British Muslims have urged Pope Benedict to retract “anti-Islamic” remarks he made at a German university.
The Muslim Council of Britain led nationwide calls for the Vatican to issue an apology after the Pope (pictured right) quoted a 14th Century Christian emperor who said Muhammad had brought the world only “evil and inhuman” things.
As news of the comments spread across the Muslim world, the Vatican released a statement saying the Pope had not intended to offend. But it failed to quell the growing anger as many Muslims took to the streets in protest in India, Egypt and Pakistan.
In his speech at Regensburg University, the Pope quoted Emperor Manuel II Paleologos of the Byzantine Empire in a speech about the differences between Islam and Christianity.
The emperor’s words were, he said: “Show me just what Muhammad brought that was new and there you will find things only evil and inhuman, such as his command to spread by the sword the faith he preached.” The Vatican quickly released a statement saying said the Pope had not intended to offend Muslims.
“It is clear that the Holy Father’s intention is to cultivate a position of respect and dialogue towards other religions and cultures, and that clearly includes Islam,” said chief Vatican spokesman Federico Lombardi.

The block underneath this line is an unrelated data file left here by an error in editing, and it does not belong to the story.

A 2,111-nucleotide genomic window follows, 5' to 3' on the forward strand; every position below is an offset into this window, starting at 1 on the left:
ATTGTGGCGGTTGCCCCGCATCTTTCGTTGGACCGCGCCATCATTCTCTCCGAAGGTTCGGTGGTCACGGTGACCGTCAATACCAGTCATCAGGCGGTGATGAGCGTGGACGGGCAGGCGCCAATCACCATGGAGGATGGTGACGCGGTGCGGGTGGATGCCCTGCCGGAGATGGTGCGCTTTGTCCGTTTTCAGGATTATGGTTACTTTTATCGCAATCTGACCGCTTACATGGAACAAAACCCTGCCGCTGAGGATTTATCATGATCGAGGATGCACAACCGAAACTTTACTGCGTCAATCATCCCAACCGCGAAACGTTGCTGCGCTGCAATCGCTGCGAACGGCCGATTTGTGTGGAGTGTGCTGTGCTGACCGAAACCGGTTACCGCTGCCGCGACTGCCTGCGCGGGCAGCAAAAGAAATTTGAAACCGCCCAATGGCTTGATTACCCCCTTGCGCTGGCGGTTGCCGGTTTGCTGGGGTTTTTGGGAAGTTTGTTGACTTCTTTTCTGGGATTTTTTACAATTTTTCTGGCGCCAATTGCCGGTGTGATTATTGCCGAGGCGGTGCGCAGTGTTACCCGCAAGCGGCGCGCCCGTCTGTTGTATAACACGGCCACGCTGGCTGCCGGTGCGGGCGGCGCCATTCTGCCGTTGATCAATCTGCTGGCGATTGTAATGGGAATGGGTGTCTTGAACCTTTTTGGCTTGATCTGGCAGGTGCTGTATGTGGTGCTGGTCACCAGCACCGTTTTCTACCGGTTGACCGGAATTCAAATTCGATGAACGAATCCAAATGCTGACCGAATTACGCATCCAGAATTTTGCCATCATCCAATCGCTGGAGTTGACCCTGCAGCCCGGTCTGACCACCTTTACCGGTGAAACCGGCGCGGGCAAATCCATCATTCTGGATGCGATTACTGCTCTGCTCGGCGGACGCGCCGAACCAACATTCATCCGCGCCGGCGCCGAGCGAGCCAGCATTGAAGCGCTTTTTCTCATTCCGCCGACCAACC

But the words of the Vatican have done little to ease criticism off the Pope who returned to Rome to face a barrage of criticism.
Dr Muhammad Abdul Bari, Secretary-General of the Muslim Council of Britain, joined in worldwide condemnation saying the Pope’s views on Islam were “ill-informed” and “bigoted”
“The Byzantine emperor’s views about Islam were ill-informed and frankly bigoted”, he said.
“One would expect a religious leader such as the Pope to act and speak with responsibility and repudiate the Byzantine
Muslim protestors in India
emperor’s views in the interests of truth and harmonious relations between the followers of Islam and Catholicism.
“Regrettably, the Pope did not do so and this has understandably caused a lot of dismay and hurt throughout the Muslim world. We would hope that the Pope will clarify his remarks without delay,” Dr Bari, added.
Britain’s Ramadhan Foundation, a youth organisation based in Rochdale, reacted angrily to the comments, comparing the Pope unfavourably to his predecessor John Paul II.
In a statement it said: “If the Pope wanted to attack Islam and Prophet Muhammad teachings he could have been brave enough to say it personally without quoting a 14th century Byzantine Christian emperor.
“The late Pope John Paul II spent over 25 years to build bridges and links with the Muslim community. He showed the world that its perception of Islam was false and that we are peace-loving people.”
In other parts of the world, Pakistan’s parliament condemned the “derogatory” remarks and demanded an apology. Muslims protested in the streets while security forces turned out to guard Roman Catholic churches.
In India, protestors burnt effigies of the Pope, and in Turkey, where the Pope is due to visit later this year, Muslims waved placards condemning the comments.